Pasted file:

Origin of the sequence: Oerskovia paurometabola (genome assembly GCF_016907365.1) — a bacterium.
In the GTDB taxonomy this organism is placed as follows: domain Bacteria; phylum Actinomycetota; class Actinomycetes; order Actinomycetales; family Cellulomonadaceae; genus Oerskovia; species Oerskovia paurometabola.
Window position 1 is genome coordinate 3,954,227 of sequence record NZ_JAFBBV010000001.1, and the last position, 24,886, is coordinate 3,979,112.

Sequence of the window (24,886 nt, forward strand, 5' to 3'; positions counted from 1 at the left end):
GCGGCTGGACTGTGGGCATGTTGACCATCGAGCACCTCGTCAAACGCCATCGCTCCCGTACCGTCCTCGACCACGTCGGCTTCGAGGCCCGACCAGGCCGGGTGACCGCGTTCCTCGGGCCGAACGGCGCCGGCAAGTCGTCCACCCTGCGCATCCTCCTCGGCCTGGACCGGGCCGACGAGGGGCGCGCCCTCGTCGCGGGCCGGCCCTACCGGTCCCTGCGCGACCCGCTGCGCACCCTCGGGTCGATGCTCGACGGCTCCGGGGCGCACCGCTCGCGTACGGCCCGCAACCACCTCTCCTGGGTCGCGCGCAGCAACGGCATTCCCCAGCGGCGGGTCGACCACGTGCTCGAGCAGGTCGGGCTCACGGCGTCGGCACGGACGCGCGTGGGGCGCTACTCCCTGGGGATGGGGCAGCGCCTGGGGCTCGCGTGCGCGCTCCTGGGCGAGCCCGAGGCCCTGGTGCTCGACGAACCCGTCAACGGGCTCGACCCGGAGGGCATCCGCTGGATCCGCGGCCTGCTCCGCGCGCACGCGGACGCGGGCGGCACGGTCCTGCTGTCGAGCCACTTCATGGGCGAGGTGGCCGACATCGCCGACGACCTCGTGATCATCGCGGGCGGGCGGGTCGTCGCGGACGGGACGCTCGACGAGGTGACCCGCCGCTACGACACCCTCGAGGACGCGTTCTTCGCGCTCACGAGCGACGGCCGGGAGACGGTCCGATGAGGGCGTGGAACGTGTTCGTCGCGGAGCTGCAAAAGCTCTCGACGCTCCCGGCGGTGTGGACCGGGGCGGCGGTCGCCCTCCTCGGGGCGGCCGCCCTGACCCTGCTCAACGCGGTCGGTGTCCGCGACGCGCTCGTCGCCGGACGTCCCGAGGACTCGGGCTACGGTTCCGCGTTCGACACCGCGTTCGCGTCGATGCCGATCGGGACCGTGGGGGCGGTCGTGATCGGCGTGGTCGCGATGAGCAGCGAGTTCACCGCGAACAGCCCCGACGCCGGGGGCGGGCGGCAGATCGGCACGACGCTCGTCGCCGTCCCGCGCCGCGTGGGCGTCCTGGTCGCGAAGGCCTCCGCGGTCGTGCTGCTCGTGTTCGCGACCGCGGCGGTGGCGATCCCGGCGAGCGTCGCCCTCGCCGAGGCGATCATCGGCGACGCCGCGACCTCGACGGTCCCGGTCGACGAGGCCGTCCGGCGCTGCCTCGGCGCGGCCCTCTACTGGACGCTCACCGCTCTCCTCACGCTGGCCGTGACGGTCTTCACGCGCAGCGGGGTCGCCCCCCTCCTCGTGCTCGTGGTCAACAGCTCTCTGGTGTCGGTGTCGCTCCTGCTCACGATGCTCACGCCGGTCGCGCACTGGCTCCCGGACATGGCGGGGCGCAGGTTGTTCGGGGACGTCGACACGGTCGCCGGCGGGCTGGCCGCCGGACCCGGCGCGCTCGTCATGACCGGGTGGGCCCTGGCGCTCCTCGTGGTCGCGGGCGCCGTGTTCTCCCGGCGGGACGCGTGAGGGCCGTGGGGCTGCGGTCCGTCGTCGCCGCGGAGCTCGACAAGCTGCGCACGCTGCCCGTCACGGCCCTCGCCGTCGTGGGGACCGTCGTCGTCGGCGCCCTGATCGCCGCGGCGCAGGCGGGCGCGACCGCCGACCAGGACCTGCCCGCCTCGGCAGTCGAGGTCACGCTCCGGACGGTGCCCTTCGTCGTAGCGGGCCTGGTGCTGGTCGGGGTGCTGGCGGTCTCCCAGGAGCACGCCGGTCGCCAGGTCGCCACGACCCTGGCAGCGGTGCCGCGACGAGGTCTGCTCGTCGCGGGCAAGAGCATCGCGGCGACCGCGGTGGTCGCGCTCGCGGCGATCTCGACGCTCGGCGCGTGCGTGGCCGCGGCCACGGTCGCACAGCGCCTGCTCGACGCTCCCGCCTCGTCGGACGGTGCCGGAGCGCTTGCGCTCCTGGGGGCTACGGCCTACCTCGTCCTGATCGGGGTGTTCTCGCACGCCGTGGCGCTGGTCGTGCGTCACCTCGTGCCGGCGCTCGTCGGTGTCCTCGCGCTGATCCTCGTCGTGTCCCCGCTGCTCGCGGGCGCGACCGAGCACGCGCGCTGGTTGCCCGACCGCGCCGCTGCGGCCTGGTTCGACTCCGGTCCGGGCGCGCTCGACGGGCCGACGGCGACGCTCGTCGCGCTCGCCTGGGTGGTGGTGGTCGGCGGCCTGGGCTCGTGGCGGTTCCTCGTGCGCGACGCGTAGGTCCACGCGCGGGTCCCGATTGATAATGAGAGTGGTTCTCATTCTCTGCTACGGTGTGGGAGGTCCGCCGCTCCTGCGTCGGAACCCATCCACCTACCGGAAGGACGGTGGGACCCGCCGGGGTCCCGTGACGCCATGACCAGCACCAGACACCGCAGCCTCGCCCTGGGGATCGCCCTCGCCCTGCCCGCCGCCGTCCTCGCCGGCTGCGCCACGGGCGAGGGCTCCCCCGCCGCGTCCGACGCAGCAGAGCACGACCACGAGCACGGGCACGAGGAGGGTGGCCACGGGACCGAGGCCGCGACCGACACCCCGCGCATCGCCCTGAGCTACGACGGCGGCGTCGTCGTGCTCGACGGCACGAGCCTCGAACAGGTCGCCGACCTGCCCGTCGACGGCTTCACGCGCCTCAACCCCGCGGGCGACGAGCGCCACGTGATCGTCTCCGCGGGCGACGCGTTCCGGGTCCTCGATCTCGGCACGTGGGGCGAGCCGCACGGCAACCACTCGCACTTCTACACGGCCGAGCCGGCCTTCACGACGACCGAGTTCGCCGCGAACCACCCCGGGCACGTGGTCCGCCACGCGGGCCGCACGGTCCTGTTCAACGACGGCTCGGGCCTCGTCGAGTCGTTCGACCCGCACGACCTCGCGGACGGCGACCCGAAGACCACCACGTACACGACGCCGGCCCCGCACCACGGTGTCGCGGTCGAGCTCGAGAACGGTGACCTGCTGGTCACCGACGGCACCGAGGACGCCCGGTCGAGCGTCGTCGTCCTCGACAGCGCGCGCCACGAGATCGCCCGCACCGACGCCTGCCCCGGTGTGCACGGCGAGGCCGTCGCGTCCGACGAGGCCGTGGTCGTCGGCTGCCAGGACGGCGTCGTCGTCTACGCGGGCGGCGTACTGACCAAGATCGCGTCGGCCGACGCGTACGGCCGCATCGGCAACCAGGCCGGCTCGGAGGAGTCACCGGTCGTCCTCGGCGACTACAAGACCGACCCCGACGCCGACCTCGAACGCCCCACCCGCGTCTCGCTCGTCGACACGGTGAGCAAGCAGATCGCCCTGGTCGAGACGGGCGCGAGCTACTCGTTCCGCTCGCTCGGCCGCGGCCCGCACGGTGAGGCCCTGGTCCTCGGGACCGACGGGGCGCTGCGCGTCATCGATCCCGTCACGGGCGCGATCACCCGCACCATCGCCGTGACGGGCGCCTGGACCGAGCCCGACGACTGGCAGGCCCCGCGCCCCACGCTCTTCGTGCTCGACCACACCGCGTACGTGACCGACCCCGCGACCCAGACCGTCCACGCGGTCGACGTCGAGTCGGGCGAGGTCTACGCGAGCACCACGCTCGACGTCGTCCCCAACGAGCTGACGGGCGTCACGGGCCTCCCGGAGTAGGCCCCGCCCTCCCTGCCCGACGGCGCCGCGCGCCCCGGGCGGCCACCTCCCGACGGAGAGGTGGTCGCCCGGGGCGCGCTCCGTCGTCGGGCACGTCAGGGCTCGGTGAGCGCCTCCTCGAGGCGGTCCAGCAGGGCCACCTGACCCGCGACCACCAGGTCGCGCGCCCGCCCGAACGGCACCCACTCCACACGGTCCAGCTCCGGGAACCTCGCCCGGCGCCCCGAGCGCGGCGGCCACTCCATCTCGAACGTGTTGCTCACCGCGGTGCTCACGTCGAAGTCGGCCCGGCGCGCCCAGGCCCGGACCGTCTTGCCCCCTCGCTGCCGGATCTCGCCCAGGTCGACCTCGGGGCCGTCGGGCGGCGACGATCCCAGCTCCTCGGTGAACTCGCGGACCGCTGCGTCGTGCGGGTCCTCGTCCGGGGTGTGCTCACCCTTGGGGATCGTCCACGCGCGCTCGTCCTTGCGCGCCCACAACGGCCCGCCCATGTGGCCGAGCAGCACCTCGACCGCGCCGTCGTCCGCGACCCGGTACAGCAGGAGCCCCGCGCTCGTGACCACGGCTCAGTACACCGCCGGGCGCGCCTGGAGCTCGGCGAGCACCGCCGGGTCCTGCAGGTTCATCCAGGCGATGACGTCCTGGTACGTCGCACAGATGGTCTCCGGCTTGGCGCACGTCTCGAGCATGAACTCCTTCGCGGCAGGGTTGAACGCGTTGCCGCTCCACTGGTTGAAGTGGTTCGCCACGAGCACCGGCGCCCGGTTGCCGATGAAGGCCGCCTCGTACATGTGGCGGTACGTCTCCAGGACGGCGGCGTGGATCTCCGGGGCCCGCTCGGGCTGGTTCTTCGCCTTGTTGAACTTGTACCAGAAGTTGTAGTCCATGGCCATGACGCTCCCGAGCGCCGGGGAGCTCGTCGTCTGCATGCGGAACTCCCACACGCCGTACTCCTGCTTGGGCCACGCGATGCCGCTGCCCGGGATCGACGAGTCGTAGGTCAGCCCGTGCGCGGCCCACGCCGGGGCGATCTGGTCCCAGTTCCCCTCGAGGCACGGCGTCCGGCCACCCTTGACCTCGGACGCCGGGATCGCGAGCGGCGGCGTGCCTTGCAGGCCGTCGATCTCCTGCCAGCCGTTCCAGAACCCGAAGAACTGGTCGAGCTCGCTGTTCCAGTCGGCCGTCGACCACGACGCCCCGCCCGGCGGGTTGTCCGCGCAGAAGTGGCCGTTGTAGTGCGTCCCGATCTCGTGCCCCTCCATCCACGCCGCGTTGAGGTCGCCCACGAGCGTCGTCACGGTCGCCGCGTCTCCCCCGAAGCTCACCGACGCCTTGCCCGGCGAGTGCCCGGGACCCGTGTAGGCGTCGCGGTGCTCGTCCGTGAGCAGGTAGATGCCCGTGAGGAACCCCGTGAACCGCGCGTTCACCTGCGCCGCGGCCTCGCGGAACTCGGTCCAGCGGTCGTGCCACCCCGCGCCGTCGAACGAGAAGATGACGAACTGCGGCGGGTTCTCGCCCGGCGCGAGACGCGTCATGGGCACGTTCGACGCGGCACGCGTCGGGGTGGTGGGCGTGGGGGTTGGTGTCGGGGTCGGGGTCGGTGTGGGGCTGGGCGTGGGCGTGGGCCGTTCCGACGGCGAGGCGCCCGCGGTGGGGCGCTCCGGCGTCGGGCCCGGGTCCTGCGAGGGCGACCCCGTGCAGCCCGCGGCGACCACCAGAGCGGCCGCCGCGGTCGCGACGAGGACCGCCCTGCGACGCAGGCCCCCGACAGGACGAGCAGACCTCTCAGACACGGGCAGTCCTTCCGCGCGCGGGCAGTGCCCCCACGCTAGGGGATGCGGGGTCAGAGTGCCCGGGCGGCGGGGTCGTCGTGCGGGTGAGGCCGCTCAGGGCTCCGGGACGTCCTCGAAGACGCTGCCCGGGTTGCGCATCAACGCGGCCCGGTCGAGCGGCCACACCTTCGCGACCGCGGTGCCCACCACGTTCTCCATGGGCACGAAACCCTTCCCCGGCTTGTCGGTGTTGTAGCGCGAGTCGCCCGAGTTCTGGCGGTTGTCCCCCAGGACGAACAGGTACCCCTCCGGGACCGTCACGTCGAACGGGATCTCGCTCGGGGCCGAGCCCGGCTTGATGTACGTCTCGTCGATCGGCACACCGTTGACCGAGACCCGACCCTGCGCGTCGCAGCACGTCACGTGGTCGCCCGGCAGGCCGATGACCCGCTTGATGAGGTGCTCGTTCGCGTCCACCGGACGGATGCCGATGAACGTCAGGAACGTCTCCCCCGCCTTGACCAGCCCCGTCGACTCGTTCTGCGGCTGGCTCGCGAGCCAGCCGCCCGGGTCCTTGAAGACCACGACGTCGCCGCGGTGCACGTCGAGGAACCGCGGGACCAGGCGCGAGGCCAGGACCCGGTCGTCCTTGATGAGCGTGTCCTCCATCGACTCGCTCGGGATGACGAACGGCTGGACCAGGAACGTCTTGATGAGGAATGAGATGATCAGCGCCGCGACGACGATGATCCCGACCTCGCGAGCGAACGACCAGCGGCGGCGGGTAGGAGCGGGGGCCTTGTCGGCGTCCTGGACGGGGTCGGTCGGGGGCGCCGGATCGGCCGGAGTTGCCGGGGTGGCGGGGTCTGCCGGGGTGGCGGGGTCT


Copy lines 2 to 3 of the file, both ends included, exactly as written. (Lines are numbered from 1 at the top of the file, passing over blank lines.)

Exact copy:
In the GTDB taxonomy this organism is placed as follows: domain Bacteria; phylum Actinomycetota; class Actinomycetes; order Actinomycetales; family Cellulomonadaceae; genus Oerskovia; species Oerskovia paurometabola.
Window position 1 is genome coordinate 3,954,227 of sequence record NZ_JAFBBV010000001.1, and the last position, 24,886, is coordinate 3,979,112.